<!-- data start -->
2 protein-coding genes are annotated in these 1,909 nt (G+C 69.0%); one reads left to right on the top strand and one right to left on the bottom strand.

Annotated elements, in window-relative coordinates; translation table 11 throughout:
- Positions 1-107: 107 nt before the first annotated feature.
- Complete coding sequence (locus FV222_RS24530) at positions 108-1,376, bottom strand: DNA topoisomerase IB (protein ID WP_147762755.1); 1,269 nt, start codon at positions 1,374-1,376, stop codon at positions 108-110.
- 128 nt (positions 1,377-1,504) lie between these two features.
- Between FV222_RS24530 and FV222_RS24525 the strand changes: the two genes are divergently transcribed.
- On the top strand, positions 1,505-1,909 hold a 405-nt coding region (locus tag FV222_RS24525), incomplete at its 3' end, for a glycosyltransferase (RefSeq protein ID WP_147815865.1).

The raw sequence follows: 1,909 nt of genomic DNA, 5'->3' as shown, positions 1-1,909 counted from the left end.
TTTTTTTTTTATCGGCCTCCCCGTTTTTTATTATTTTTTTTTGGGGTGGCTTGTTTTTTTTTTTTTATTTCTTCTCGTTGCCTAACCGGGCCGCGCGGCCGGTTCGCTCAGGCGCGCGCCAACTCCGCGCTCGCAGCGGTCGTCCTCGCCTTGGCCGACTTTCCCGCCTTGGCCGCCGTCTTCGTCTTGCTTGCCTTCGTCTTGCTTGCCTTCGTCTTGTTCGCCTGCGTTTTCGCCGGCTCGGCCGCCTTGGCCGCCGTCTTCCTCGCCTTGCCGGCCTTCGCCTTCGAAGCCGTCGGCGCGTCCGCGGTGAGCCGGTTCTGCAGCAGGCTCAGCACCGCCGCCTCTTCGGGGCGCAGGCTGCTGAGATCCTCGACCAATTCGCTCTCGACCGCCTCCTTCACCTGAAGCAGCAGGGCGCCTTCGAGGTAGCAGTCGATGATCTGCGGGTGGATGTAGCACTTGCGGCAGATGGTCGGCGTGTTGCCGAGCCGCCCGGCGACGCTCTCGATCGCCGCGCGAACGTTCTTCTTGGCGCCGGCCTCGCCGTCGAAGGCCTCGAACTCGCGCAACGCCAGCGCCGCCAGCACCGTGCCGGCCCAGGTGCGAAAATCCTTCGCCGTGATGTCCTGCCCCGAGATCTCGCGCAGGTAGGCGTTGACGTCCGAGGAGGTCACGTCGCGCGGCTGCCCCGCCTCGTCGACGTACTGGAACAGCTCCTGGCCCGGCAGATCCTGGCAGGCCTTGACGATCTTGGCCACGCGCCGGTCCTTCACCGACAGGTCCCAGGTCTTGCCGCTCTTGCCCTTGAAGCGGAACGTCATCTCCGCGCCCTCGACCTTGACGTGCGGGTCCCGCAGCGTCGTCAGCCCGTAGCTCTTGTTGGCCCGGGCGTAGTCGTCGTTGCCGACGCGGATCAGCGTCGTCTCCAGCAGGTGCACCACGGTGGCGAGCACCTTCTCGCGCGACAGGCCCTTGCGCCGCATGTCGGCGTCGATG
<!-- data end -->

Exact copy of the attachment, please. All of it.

2 protein-coding genes are annotated in these 1,909 nt (G+C 69.0%); one reads left to right on the top strand and one right to left on the bottom strand.

Annotated elements, in window-relative coordinates; translation table 11 throughout:
- Positions 1-107: 107 nt before the first annotated feature.
- Complete coding sequence (locus FV222_RS24530) at positions 108-1,376, bottom strand: DNA topoisomerase IB (protein ID WP_147762755.1); 1,269 nt, start codon at positions 1,374-1,376, stop codon at positions 108-110.
- 128 nt (positions 1,377-1,504) lie between these two features.
- Between FV222_RS24530 and FV222_RS24525 the strand changes: the two genes are divergently transcribed.
- On the top strand, positions 1,505-1,909 hold a 405-nt coding region (locus tag FV222_RS24525), incomplete at its 3' end, for a glycosyltransferase (RefSeq protein ID WP_147815865.1).

The raw sequence follows: 1,909 nt of genomic DNA, 5'->3' as shown, positions 1-1,909 counted from the left end.
TTTTTTTTTTATCGGCCTCCCCGTTTTTTATTATTTTTTTTTGGGGTGGCTTGTTTTTTTTTTTTTATTTCTTCTCGTTGCCTAACCGGGCCGCGCGGCCGGTTCGCTCAGGCGCGCGCCAACTCCGCGCTCGCAGCGGTCGTCCTCGCCTTGGCCGACTTTCCCGCCTTGGCCGCCGTCTTCGTCTTGCTTGCCTTCGTCTTGCTTGCCTTCGTCTTGTTCGCCTGCGTTTTCGCCGGCTCGGCCGCCTTGGCCGCCGTCTTCCTCGCCTTGCCGGCCTTCGCCTTCGAAGCCGTCGGCGCGTCCGCGGTGAGCCGGTTCTGCAGCAGGCTCAGCACCGCCGCCTCTTCGGGGCGCAGGCTGCTGAGATCCTCGACCAATTCGCTCTCGACCGCCTCCTTCACCTGAAGCAGCAGGGCGCCTTCGAGGTAGCAGTCGATGATCTGCGGGTGGATGTAGCACTTGCGGCAGATGGTCGGCGTGTTGCCGAGCCGCCCGGCGACGCTCTCGATCGCCGCGCGAACGTTCTTCTTGGCGCCGGCCTCGCCGTCGAAGGCCTCGAACTCGCGCAACGCCAGCGCCGCCAGCACCGTGCCGGCCCAGGTGCGAAAATCCTTCGCCGTGATGTCCTGCCCCGAGATCTCGCGCAGGTAGGCGTTGACGTCCGAGGAGGTCACGTCGCGCGGCTGCCCCGCCTCGTCGACGTACTGGAACAGCTCCTGGCCCGGCAGATCCTGGCAGGCCTTGACGATCTTGGCCACGCGCCGGTCCTTCACCGACAGGTCCCAGGTCTTGCCGCTCTTGCCCTTGAAGCGGAACGTCATCTCCGCGCCCTCGACCTTGACGTGCGGGTCCCGCAGCGTCGTCAGCCCGTAGCTCTTGTTGGCCCGGGCGTAGTCGTCGTTGCCGACGCGGATCAGCGTCGTCTCCAGCAGGTGCACCACGGTGGCGAGCACCTTCTCGCGCGACAGGCCCTTGCGCCGCATGTCGGCGTCGATG